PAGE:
Saturday, January 10, 2015

Campground Cat Crisis!

The original two rescued kittens with their captor, Tammi
 and their new protector, Linda.

It happens. Campgrounds have cats and cats have kittens. Kittens grow quickly and reproduce. Homeless pets are multiplying and that's a problem.

I am a cat lover and I have lots of cat loving friends and we found ourselves in the midst of a campground cat crisis in the early days of last winter.

Meet Tammi (red jacket) and Linda (pink jacket). Tammi works at Seminole Campground where we've spent the past three winters. Linda is my crazy cat lady friend and co-camper at Seminole Campground. Linda is just as obsessive over cats as I am over dogs. We compliment one another quite well.

To make a long story a little shorter...  one of the campground's ferrel-like cats (really one that was dumped here a few years ago) had a litter of kittens. Originally there were four kittens but something has already happened to one of them.  Tammi has been feeding the cat and now she's feeding the kittens but something must be done as they are all tortoise shell females and it's just a matter of time until the kittens begin to multiply. It's not a good situation. The campground's animals lovers ban together and spring into action.

As our official Cat Rescue Queen, Linda assumes responsibility of the kittens if Tammi will capture them -- two at first. The third is quite wild and will take some special cat corralling by Tammi.

Another of our group cat lovers, Joyce, along with Linda and yes, even Dale and I, become surrogate mothers to the first two kittens. They are appropriately named "Dot" and "Chin" -- you can figure out which is which and why. The kittens are kept inside Linda's "cat tent" and easily conquered once they've been tucked into the warmth of Dale's shirt a few times on the coolest mornings.

The reluctant, but willing, cat comforter, Dale.
Finally Tammi captured the third kitten but none of us was prepared for the fear this little girl felt. She hissed and spit and bit and scratched. The first few days we called her "Hissy" but quickly abandoned the name as it would certainly hamper her adoptability. After all, nobody wants to cuddle up to a mad cat.  We tried out new names... let's see, Dot and Chin, and, and, an....Annie became her name.

The week before Christmas, Linda was called to Ohio on a family matter and kitten care fell to Joyce and me. We were thrilled to take our daily "kitten therapy" but had to follow through with our leader's instruction to have the kittens spayed and made available for adoption.  Socializing had worked out well for Dot and Chin but not so much for Annie, who got me with a deep bite puncture and some scratch as I tried to collect her one day when the campground lawnmower noise got too loud. I visited a local doctor for my tetanus shot.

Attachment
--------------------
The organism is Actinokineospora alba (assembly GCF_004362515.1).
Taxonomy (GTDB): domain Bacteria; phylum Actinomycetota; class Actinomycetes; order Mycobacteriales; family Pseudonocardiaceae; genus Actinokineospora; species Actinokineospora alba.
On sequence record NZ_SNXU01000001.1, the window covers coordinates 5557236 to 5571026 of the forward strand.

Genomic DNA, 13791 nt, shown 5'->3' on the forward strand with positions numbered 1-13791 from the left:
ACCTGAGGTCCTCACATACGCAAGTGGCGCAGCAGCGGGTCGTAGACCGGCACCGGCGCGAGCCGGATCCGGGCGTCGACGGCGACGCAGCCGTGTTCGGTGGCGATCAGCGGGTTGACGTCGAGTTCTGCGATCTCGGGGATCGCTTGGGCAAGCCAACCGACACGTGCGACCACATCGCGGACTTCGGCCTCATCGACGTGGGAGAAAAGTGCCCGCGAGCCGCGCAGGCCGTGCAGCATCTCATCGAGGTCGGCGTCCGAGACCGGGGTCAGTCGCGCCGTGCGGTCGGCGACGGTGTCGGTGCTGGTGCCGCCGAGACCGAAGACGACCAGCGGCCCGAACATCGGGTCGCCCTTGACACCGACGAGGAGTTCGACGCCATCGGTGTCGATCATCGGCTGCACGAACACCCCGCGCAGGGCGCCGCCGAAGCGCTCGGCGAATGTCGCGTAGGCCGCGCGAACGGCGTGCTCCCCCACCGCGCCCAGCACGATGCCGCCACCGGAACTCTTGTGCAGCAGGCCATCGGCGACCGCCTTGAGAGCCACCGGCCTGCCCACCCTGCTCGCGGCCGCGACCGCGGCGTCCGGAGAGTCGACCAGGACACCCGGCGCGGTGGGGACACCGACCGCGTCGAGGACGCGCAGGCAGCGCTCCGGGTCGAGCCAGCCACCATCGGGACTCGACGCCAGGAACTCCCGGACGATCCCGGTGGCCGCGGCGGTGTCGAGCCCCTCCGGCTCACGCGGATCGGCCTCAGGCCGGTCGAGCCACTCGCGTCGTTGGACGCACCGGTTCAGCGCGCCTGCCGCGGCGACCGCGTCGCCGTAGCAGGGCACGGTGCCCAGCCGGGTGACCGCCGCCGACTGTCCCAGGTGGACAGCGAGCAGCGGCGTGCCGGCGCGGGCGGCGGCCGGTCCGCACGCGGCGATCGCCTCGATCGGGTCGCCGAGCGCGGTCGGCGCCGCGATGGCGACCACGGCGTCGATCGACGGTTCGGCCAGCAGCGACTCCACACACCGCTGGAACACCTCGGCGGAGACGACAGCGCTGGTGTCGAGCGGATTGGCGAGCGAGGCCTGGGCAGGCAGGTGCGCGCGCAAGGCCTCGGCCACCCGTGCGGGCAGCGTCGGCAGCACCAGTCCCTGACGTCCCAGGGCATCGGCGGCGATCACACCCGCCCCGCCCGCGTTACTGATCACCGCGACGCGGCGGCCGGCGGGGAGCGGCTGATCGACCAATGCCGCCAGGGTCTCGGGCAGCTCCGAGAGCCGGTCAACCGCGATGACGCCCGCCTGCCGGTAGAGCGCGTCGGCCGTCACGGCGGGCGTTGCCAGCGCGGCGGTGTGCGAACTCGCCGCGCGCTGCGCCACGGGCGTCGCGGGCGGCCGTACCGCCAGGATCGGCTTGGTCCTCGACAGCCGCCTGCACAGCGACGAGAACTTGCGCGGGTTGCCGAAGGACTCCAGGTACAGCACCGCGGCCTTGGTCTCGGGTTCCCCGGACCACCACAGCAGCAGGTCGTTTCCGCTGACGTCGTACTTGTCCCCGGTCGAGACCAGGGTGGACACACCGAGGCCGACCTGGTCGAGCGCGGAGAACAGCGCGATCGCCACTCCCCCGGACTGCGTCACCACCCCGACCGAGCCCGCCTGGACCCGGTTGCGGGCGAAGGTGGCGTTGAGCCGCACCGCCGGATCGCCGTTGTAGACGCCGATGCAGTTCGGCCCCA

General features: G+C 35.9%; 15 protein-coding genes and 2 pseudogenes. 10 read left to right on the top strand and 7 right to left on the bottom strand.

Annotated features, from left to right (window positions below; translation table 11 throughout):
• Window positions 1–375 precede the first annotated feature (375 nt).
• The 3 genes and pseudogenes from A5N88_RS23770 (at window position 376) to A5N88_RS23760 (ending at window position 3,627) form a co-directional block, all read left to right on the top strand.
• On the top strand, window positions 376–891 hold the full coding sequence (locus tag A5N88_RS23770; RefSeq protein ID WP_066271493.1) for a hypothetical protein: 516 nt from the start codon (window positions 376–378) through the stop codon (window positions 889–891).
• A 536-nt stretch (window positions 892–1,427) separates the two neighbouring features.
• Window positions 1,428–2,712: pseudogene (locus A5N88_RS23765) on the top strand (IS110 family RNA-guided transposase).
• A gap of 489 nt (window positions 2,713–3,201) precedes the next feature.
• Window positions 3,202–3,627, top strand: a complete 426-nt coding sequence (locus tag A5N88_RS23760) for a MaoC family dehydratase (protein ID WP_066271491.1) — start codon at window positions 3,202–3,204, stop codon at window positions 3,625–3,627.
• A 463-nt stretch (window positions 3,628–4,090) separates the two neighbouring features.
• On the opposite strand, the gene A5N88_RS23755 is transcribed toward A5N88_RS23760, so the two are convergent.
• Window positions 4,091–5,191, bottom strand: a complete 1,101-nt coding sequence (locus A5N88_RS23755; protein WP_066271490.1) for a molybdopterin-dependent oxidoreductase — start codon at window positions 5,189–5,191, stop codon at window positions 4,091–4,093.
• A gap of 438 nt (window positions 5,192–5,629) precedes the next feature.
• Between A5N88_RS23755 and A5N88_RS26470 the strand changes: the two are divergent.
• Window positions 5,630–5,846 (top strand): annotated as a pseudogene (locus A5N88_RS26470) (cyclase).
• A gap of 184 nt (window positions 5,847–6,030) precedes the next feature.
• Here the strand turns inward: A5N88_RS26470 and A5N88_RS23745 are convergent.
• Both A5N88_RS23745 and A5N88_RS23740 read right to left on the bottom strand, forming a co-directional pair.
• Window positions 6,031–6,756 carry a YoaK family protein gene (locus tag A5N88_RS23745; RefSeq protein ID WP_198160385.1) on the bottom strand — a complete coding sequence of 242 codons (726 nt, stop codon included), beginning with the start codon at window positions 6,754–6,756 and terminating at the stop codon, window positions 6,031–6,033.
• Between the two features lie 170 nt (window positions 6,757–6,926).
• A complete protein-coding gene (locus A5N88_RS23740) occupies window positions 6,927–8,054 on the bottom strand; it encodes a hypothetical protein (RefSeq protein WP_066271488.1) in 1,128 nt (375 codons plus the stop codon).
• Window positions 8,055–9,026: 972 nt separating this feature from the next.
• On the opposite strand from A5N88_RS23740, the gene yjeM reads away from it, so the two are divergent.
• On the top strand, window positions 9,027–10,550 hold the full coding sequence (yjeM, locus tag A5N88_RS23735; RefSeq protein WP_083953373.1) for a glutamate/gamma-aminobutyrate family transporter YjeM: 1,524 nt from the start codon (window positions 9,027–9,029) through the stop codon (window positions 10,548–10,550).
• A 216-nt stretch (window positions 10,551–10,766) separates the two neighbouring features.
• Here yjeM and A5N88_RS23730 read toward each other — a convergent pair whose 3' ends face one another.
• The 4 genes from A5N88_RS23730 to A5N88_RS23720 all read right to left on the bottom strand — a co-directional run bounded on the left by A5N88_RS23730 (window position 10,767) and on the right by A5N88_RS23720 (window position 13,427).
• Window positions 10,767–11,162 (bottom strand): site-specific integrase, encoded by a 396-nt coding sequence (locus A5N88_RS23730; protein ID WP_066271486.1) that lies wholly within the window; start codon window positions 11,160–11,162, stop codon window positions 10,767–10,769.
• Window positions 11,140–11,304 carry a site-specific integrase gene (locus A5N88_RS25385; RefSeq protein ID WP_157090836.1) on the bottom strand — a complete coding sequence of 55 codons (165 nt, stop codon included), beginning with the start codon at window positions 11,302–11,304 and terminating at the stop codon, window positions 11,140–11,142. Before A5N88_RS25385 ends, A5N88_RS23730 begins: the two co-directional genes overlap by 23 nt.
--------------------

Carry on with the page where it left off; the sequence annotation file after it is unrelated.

On December 22, Joyce and her husband, Charlie, along with Wayne and I took the kittens to Lee County Animal Shelter for their complimentary spay as part of the TNR (Trap Neuter and Release) Program. We turned them over for possible adoption with the understanding they would be returned to us for release or re-homing (instead of euthanizing) if they were not adopted. Less than a week later, we were called to retrieve the kittens as they were just not adoption material...

The "Cat House" is secure as Ozzie stands guard. 
Linda returned in January. Weeks went by as we contemplated what we'd do about the kittens. Seminole Campground is not overly accommodating to cats and was not eager to have them released, even in the storage area in the rear of the property. We made posters but we had very little interest in the wild kittens.

Our flyer. No success.

Mary, Fran, Ernie and Pam came for an afternoon visit from West Palm Beach (where they're camping this month). Joyce, Linda and I tried hard to convince Pam to take one of the kittens as a companion for the the rescued kitten she'd taken from here less than a year ago. No dice. Pam just wasn't smitten by the kittens.  Our search for homes continued.

Linda, Joyce, holding Dot, Mary, holding Chin and Pam, not holding any kittens at all! 
Finally, we happened to see a young man on one of the close by horse farm properties. We asked about rehoming the kittens there. Fortunately, even though they had enough cats, these nice people asked among their horse farm friends and all three kittens were placed in a nice, big horse barn where they will live their lives virtually "people free" --- except for the good feeding and watering they will receive.

"What happened", you may ask, "to the mother of the kittens?" Well, Momma kitty was also captured, socialized, neutered in the Lee County TNR Program and returned to the campground.  Tammi and her boyfriend Rob, who live and work at the campground, call her their own.

Another happy ending for homeless kitties.  Awwww.

No comments:

Post a Comment